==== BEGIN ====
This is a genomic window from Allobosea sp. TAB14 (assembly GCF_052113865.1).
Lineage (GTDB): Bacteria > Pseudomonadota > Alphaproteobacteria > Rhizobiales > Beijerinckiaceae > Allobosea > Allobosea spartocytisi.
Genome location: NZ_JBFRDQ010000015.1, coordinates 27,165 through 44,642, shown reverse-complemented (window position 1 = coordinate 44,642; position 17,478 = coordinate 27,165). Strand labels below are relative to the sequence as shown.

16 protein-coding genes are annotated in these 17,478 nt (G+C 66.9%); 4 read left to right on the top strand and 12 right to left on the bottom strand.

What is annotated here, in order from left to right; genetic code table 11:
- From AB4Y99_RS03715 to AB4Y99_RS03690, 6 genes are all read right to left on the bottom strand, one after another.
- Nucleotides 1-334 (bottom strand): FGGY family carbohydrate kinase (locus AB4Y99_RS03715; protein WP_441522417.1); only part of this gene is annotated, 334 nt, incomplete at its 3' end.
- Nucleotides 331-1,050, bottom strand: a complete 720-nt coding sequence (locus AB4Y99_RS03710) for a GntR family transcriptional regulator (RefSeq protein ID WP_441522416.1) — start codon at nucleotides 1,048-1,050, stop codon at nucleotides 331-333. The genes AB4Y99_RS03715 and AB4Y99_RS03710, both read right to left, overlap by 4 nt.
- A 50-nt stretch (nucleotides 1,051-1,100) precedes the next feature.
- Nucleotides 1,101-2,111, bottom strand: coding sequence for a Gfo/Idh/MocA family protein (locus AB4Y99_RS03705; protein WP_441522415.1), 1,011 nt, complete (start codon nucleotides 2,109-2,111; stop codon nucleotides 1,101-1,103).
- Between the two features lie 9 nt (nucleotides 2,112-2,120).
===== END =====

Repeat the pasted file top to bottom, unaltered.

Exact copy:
This is a genomic window from Allobosea sp. TAB14 (assembly GCF_052113865.1).
Lineage (GTDB): Bacteria > Pseudomonadota > Alphaproteobacteria > Rhizobiales > Beijerinckiaceae > Allobosea > Allobosea spartocytisi.
Genome location: NZ_JBFRDQ010000015.1, coordinates 27,165 through 44,642, shown reverse-complemented (window position 1 = coordinate 44,642; position 17,478 = coordinate 27,165). Strand labels below are relative to the sequence as shown.

16 protein-coding genes are annotated in these 17,478 nt (G+C 66.9%); 4 read left to right on the top strand and 12 right to left on the bottom strand.

What is annotated here, in order from left to right; genetic code table 11:
- From AB4Y99_RS03715 to AB4Y99_RS03690, 6 genes are all read right to left on the bottom strand, one after another.
- Nucleotides 1-334 (bottom strand): FGGY family carbohydrate kinase (locus AB4Y99_RS03715; protein WP_441522417.1); only part of this gene is annotated, 334 nt, incomplete at its 3' end.
- Nucleotides 331-1,050, bottom strand: a complete 720-nt coding sequence (locus AB4Y99_RS03710) for a GntR family transcriptional regulator (RefSeq protein ID WP_441522416.1) — start codon at nucleotides 1,048-1,050, stop codon at nucleotides 331-333. The genes AB4Y99_RS03715 and AB4Y99_RS03710, both read right to left, overlap by 4 nt.
- A 50-nt stretch (nucleotides 1,051-1,100) precedes the next feature.
- Nucleotides 1,101-2,111, bottom strand: coding sequence for a Gfo/Idh/MocA family protein (locus AB4Y99_RS03705; protein WP_441522415.1), 1,011 nt, complete (start codon nucleotides 2,109-2,111; stop codon nucleotides 1,101-1,103).
- Between the two features lie 9 nt (nucleotides 2,112-2,120).